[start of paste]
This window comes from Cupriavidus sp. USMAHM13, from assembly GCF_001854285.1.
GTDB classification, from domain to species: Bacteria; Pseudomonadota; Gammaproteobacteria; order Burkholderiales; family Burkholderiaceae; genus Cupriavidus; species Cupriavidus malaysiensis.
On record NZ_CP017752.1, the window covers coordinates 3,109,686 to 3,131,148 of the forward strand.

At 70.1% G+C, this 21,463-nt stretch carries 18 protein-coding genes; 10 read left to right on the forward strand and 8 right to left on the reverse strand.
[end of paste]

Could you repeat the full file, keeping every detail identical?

This window comes from Cupriavidus sp. USMAHM13, from assembly GCF_001854285.1.
GTDB classification, from domain to species: Bacteria; Pseudomonadota; Gammaproteobacteria; order Burkholderiales; family Burkholderiaceae; genus Cupriavidus; species Cupriavidus malaysiensis.
On record NZ_CP017752.1, the window covers coordinates 3,109,686 to 3,131,148 of the forward strand.

At 70.1% G+C, this 21,463-nt stretch carries 18 protein-coding genes; 10 read left to right on the forward strand and 8 right to left on the reverse strand.